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5 Tips to Help Men of Color Talk About Mental Health Issues With Their Children


Mental health issues affect everyone, especially men of color and their families. A recent report by the Substance Abuse and Mental Health Services Administration (SAMHSA) shows that 22.4 percent of people of color have dealt with a mental illness within the past year. That’s why it’s important for us to talk about these issues with our children.

In communities of color, there is often a stigma surrounding mental health. Talking to your kids about mental health issues can feel uncomfortable at times. The goal is not to have a deep discussion about depression, but to help your children know they can rely on you if they ever need support with their mental health challenges or just feel overwhelmed. Here are 5 tips to help men of color talk about mental health issues with their children.

1. Address your own mental health issues.

Admitting you have a problem is the first step to getting help.  If your child knows that you are going through a difficult time and are taking steps to resolve it, they will feel more comfortable talking to you about their mental health problems.  

Here are a few ways to tackle mental health issues.

  • Talk with a mental health professional.
  • Keep a journal so you can write about difficult emotions.
  • Read books and listen to podcasts from licensed mental health experts.
  • Get help if you notice that you are developing a substance abuse problem or are having suicidal thoughts.
  • Discuss your feelings with a trusted partner, friend or family member.

2. Teach your children about emotional intelligence.

If your children know how to identify their feelings and control their behavior, they will be able to manage their emotions during tough times.  There are a variety of self-awareness techniques such as role play or creating artwork that can help children express their emotions.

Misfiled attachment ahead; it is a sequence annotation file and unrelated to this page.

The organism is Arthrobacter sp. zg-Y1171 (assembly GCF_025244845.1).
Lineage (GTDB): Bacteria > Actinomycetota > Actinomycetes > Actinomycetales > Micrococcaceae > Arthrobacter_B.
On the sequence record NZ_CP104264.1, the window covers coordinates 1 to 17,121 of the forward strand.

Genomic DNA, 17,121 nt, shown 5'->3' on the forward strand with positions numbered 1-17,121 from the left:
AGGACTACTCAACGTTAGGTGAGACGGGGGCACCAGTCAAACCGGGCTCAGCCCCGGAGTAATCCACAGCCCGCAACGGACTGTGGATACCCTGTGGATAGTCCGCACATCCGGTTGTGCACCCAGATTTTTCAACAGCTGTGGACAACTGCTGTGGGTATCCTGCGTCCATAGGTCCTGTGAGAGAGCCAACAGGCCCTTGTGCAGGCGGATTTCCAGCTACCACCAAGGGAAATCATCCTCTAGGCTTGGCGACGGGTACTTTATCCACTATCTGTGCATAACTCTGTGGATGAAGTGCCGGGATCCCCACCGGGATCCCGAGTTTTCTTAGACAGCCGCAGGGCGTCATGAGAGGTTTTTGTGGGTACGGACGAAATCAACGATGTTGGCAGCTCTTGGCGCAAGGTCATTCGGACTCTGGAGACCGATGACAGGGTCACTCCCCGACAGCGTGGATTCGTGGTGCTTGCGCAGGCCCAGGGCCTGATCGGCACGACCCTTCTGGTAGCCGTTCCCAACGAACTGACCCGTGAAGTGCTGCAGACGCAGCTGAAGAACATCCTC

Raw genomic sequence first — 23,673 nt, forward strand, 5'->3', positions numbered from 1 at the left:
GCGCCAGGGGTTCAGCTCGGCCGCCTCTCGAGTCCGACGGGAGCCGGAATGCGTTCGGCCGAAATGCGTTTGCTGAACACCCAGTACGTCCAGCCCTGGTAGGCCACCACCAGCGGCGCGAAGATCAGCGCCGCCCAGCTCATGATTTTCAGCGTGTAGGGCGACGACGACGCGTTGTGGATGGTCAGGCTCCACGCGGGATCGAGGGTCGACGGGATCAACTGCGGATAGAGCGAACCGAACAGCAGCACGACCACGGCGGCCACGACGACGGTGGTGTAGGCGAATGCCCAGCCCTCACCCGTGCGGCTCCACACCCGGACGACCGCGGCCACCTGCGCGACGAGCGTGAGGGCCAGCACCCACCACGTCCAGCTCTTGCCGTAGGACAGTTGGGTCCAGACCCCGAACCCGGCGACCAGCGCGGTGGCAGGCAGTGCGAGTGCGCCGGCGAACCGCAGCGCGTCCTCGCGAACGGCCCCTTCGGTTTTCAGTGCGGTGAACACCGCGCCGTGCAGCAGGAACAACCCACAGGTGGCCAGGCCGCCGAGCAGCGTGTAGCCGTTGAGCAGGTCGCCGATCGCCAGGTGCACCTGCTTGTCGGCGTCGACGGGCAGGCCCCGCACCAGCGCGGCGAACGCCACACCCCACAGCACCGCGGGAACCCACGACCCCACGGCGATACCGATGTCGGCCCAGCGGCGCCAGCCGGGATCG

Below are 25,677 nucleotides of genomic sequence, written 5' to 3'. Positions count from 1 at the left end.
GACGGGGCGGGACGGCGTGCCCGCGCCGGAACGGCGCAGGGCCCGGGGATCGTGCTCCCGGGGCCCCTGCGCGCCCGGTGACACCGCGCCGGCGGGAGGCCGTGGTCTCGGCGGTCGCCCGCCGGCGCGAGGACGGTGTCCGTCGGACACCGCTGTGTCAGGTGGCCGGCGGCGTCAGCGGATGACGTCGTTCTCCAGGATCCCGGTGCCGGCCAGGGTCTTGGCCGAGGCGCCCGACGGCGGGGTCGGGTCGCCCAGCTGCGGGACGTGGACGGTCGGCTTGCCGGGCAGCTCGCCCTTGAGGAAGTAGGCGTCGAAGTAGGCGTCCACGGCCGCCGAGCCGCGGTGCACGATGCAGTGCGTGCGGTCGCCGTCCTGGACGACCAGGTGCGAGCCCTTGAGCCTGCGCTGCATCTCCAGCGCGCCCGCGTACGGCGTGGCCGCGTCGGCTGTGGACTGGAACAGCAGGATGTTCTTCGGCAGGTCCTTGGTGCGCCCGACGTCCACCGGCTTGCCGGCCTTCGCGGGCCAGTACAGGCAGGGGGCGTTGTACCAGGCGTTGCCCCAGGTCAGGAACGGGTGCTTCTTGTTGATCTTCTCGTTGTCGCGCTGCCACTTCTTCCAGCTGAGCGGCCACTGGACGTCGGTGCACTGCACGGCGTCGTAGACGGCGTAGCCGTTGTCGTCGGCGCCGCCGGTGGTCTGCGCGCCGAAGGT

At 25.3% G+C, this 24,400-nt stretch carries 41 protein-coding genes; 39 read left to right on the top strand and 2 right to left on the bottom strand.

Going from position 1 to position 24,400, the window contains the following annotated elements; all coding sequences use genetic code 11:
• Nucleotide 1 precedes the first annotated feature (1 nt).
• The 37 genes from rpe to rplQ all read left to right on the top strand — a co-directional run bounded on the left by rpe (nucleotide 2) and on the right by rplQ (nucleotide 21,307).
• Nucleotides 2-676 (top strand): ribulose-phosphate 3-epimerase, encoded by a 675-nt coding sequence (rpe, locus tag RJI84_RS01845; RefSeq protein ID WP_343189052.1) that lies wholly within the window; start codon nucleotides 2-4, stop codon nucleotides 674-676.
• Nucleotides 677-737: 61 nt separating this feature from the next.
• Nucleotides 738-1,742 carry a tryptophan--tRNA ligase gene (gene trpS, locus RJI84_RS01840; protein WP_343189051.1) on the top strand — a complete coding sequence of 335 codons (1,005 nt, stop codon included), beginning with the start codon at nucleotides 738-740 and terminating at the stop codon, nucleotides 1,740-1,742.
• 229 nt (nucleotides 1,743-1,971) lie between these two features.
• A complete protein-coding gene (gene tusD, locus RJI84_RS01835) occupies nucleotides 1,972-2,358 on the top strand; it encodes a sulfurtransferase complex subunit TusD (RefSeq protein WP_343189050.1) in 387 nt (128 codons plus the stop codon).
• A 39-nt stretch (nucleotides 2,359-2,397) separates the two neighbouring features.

Explore the following resources to learn more about behavioral health and wellness for children.

Find ways that work best for you and your children. Teaching children about managing emotions can be extremely helpful for all stages of life, including school, friendships and relationships.

3. Practice and encourage emotional regulation.

Help your children recognize their feelings and accept them so they can choose how to deal with them.  Encourage them to discuss situations that trigger emotions such as anger, sadness and frustration.  When children are equipped with the tools to recognize their feelings, they can then choose appropriate ways to react.

Here are a few good coping strategies to share with your children.

  • Practice breathing exercises during stressful times.
  • Learn how to meditate.
  • Engage in regular physical activities.
  • Put on a silly song or watch a video that encourages laughter.

4. Keep the lines of communication open.

If you notice your child is struggling or experiencing emotional challenges, speak up.  Ask them how they are doing and what’s going on in their lives.  If they aren’t comfortable talking about it, seek professional guidance. If it’s too hard to talk about, figure out another way for them to share that isn’t so overwhelming.
Never ignore signs of emotional distress in your children. Ignoring the problem won’t make it go away. It will only make matters worse over time. Prolonged mental distress can lead to suicide, substance abuse and other forms of self-harm.

5. Practice active listening skills without judgment.

Try to listen to your children’s problems without jumping to conclusions or getting upset. During conversations, be patient and wait for them to finish talking. If you don’t understand what they are saying, ask relevant questions to clarify the situation or the feelings that they are experiencing.  When children feel like they have been understood, they will be more willing to share.

Mental health issues don’t discriminate. It is essential to know that mental health challenges don’t make your children weak or flawed.  Apply these tips to help your children manage their feelings, cope with challenges and get the support they need.

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